Amino Acid Profile Differentiation Detected Among Children With ADHD


Alterations in the amino acid profile of children with attention-deficit hyperactivity disorder may support further research into potential new treatment strategies.

Alterations in the amino acid profile of children with attention-deficit hyperactivity disorder (ADHD) were observed by investigators in a recent study published in Biomedical Reports. The results may support further research into potential new treatment strategies for ADHD, according to the investigators.

Generally, ADHD manifests in childhood, resulting in children diagnosed with the disorder having difficulty with concentration and issues around impulsivity. Additionally, ADHD is understood to manifest at the neurochemical level, such as by disrupting dopamine and norepinephrine pathways.

However, the amino acids in the brain that may cause these profile changes in children with ADHD is still not fully understood, despite most of the treatments for the disorder consisting of amino acids. Because of these lack of data on the exact amino acid profile that may lead to the positive response from common ADHD treatments among this population, the investigators looked to identify the alterations present in the amino acid profile in the blood serum of children with ADHD in comparison to neurotypical children.

"Amino acids serve a significant role in brain development and functioning. In particular, certain amino acids or their precursors are well-established to be involved in neuronal signaling as neurotransmitters,” said Anatoly Skalny, DSc, head of RUDN University’s Department of Medical Elements Studies—where the study was conducted—in a press release. “Correspondingly, disruption of amino acid metabolism results in significant neurological disorders, particularly in children. Therefore, unraveling the potential underlying mechanisms implicated in ADHD pathogenesis is essential for improving our understanding of the disorder and further development of management strategies."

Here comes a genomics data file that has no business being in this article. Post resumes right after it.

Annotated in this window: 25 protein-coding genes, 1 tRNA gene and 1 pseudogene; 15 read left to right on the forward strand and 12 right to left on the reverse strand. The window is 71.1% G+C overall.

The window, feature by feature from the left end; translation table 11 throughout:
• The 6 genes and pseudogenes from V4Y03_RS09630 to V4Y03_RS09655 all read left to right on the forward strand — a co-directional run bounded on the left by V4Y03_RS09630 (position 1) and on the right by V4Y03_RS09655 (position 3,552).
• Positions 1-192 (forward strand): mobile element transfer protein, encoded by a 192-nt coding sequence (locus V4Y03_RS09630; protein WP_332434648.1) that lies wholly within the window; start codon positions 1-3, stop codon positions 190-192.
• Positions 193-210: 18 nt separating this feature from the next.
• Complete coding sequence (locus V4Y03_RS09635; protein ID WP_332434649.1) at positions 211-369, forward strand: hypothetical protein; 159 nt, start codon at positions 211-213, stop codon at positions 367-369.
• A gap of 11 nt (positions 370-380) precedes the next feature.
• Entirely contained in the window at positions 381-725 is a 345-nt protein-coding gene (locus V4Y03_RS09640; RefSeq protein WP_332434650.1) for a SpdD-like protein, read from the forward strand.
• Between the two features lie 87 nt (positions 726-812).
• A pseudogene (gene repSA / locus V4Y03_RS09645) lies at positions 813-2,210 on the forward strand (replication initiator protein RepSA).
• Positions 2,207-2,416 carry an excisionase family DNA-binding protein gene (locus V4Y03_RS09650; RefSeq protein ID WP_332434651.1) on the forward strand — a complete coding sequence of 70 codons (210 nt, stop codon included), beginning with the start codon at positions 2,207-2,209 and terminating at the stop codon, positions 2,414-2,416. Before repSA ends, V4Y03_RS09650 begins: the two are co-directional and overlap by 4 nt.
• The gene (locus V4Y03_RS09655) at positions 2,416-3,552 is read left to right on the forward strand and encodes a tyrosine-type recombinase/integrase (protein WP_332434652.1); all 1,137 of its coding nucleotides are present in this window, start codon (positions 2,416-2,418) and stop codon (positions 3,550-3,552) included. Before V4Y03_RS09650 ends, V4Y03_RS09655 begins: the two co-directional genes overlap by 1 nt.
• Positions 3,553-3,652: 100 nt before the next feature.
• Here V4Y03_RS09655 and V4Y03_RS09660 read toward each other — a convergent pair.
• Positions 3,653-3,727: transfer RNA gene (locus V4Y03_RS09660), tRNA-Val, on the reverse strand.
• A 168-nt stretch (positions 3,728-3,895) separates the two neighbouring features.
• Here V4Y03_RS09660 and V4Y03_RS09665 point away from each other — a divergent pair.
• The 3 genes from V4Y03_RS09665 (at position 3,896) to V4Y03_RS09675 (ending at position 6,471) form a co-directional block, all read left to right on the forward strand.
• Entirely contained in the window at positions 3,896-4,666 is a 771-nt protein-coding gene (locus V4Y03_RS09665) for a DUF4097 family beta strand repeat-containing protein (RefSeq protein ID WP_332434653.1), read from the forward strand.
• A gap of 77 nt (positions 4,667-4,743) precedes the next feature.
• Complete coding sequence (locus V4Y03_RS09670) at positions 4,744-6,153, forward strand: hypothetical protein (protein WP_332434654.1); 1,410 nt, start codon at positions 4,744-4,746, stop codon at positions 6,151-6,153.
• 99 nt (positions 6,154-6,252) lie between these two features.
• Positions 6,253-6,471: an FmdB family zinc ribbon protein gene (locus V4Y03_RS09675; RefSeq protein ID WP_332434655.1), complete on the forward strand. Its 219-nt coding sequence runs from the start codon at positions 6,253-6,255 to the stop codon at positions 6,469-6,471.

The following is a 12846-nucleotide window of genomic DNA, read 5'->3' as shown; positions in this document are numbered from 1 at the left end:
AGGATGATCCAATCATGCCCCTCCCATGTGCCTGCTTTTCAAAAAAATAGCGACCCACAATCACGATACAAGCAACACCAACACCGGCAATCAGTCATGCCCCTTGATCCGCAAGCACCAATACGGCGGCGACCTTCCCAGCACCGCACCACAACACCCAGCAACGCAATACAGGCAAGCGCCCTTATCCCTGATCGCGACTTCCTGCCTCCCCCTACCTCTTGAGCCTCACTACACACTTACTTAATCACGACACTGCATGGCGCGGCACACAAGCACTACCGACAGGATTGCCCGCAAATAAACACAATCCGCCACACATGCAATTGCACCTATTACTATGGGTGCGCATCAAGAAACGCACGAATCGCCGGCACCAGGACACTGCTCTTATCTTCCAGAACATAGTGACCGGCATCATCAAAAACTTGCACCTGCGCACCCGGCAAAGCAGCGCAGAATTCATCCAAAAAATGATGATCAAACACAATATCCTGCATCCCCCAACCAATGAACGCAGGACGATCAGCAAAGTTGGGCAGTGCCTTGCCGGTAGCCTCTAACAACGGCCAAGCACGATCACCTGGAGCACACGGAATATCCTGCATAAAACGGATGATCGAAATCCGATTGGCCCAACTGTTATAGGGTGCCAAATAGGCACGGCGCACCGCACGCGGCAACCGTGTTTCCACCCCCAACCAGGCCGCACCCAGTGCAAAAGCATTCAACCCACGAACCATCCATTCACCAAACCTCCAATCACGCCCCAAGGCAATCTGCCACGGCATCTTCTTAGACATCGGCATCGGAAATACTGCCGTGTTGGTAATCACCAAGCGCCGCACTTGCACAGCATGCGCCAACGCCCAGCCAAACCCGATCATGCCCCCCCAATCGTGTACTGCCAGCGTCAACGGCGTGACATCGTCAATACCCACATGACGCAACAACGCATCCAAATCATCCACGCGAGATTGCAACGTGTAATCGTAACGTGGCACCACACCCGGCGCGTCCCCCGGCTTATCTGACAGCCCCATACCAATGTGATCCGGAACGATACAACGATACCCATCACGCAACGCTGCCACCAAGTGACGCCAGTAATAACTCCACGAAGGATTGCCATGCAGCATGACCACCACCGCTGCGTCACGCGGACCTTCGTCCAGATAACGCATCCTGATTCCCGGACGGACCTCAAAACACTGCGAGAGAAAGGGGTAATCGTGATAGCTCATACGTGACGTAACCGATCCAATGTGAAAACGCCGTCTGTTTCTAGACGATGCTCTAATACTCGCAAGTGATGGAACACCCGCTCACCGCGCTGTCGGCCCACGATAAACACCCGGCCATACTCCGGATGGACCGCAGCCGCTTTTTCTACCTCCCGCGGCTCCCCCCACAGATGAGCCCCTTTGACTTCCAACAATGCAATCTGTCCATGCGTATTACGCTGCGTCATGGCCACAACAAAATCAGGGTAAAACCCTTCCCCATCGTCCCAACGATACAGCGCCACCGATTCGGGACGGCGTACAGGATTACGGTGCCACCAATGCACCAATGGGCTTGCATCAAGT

During the study, the investigators included 102 children aged 7 to 14 years, 71 of whom had been diagnosed with ADHD and 31 of whom were neurotypical. Using liquid chromatography, the investigators assessed the levels of amino acids in the blood serum of the study participants. The investigators then compared the data from the children with ADHD to the neurotypical children using statistical methods.

The results from the study demonstrated that the amino acid profile in children with ADHD differed from that of neurotypical children, with histidine, glutamine, and proline levels found to be lower by 29%, 10%, and 20%, respectively. Conversely, aspartic acid and glutamate were found to be 7% higher, whereas hydroxyproline was 42% higher.

The investigators found based on these data, the ratio of glutamine to glutamate (Gln/Glu) among children with ADHD was 28% lower than it was among neurotypical children, whereas the ratio of proline to hydroxyproline was 29% lower. The Gln/Glu ratio is known to be one of the indicators of the transmission of nerve impulses, whereas the second ratio of proline to hydroxyproline (Pro/Hypro) is known as a marker of disorders of collagen metabolism and connective tissue.

“The observed alterations in Pro/Hypro and Gln/Glu levels and ratios are likely associated with the coexisting connective tissue pathology and alterations in glutamatergic neurotransmission in ADHD, respectively,” Skalny said in the press release. “However, further in vivo and in vitro studies are required in order to investigate the detailed mechanisms linking amino acid metabolism with ADHD.”


RUDN University medics detect alterations in amino acid profiles in children with ADHD. Biomedical Reports; June 17, 2021. Accessed August 3, 2021.

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